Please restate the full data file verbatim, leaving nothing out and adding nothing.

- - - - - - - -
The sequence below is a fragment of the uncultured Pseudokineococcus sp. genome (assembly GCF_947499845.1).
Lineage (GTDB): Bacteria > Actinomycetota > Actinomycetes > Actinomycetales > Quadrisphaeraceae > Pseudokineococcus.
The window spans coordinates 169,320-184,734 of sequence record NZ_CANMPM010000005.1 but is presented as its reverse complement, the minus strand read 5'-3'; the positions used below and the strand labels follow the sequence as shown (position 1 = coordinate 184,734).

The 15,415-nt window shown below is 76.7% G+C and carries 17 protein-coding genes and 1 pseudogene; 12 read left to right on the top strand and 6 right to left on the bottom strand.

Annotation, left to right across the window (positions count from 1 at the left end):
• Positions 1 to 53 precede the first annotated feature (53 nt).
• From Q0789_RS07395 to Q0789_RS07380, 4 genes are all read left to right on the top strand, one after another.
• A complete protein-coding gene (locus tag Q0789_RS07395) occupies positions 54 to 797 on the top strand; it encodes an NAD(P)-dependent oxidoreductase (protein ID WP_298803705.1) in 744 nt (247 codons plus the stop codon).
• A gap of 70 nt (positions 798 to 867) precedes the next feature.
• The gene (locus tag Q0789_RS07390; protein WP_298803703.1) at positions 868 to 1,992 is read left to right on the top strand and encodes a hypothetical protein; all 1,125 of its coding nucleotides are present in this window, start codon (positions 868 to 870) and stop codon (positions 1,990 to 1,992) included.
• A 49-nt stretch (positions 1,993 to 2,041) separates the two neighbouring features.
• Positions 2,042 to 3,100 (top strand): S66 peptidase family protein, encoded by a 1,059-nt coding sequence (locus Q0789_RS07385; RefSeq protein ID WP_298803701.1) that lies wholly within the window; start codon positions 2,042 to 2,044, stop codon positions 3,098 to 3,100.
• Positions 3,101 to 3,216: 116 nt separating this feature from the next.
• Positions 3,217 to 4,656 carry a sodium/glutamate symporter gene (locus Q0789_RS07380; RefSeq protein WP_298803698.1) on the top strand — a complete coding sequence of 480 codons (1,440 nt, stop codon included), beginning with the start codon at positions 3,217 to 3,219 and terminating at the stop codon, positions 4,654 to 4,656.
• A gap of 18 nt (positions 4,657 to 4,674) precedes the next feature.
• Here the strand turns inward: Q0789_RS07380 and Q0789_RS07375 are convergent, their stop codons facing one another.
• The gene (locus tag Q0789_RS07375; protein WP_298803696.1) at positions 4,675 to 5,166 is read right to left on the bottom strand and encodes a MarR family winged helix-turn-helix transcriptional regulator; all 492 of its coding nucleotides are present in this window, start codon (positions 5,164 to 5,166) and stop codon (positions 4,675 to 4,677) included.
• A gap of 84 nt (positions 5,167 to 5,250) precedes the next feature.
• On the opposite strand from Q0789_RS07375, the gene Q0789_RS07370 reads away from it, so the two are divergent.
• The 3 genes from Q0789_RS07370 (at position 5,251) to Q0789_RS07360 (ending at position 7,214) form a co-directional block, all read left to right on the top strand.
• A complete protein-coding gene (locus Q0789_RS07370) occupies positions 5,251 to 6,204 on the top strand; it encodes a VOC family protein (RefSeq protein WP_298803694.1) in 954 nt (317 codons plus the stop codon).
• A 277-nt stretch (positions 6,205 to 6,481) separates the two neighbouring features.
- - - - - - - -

The sequence below is a fragment of the uncultured Pseudokineococcus sp. genome (assembly GCF_947499845.1).
Lineage (GTDB): Bacteria > Actinomycetota > Actinomycetes > Actinomycetales > Quadrisphaeraceae > Pseudokineococcus.
The window spans coordinates 169,320-184,734 of sequence record NZ_CANMPM010000005.1 but is presented as its reverse complement, the minus strand read 5'-3'; the positions used below and the strand labels follow the sequence as shown (position 1 = coordinate 184,734).

The 15,415-nt window shown below is 76.7% G+C and carries 17 protein-coding genes and 1 pseudogene; 12 read left to right on the top strand and 6 right to left on the bottom strand.

Annotation, left to right across the window (positions count from 1 at the left end):
• Positions 1 to 53 precede the first annotated feature (53 nt).
• From Q0789_RS07395 to Q0789_RS07380, 4 genes are all read left to right on the top strand, one after another.
• A complete protein-coding gene (locus tag Q0789_RS07395) occupies positions 54 to 797 on the top strand; it encodes an NAD(P)-dependent oxidoreductase (protein ID WP_298803705.1) in 744 nt (247 codons plus the stop codon).
• A gap of 70 nt (positions 798 to 867) precedes the next feature.
• The gene (locus tag Q0789_RS07390; protein WP_298803703.1) at positions 868 to 1,992 is read left to right on the top strand and encodes a hypothetical protein; all 1,125 of its coding nucleotides are present in this window, start codon (positions 868 to 870) and stop codon (positions 1,990 to 1,992) included.
• A 49-nt stretch (positions 1,993 to 2,041) separates the two neighbouring features.
• Positions 2,042 to 3,100 (top strand): S66 peptidase family protein, encoded by a 1,059-nt coding sequence (locus Q0789_RS07385; RefSeq protein ID WP_298803701.1) that lies wholly within the window; start codon positions 2,042 to 2,044, stop codon positions 3,098 to 3,100.
• Positions 3,101 to 3,216: 116 nt separating this feature from the next.
• Positions 3,217 to 4,656 carry a sodium/glutamate symporter gene (locus Q0789_RS07380; RefSeq protein WP_298803698.1) on the top strand — a complete coding sequence of 480 codons (1,440 nt, stop codon included), beginning with the start codon at positions 3,217 to 3,219 and terminating at the stop codon, positions 4,654 to 4,656.
• A gap of 18 nt (positions 4,657 to 4,674) precedes the next feature.
• Here the strand turns inward: Q0789_RS07380 and Q0789_RS07375 are convergent, their stop codons facing one another.
• The gene (locus tag Q0789_RS07375; protein WP_298803696.1) at positions 4,675 to 5,166 is read right to left on the bottom strand and encodes a MarR family winged helix-turn-helix transcriptional regulator; all 492 of its coding nucleotides are present in this window, start codon (positions 5,164 to 5,166) and stop codon (positions 4,675 to 4,677) included.
• A gap of 84 nt (positions 5,167 to 5,250) precedes the next feature.
• On the opposite strand from Q0789_RS07375, the gene Q0789_RS07370 reads away from it, so the two are divergent.
• The 3 genes from Q0789_RS07370 (at position 5,251) to Q0789_RS07360 (ending at position 7,214) form a co-directional block, all read left to right on the top strand.
• A complete protein-coding gene (locus Q0789_RS07370) occupies positions 5,251 to 6,204 on the top strand; it encodes a VOC family protein (RefSeq protein WP_298803694.1) in 954 nt (317 codons plus the stop codon).
• A 277-nt stretch (positions 6,205 to 6,481) separates the two neighbouring features.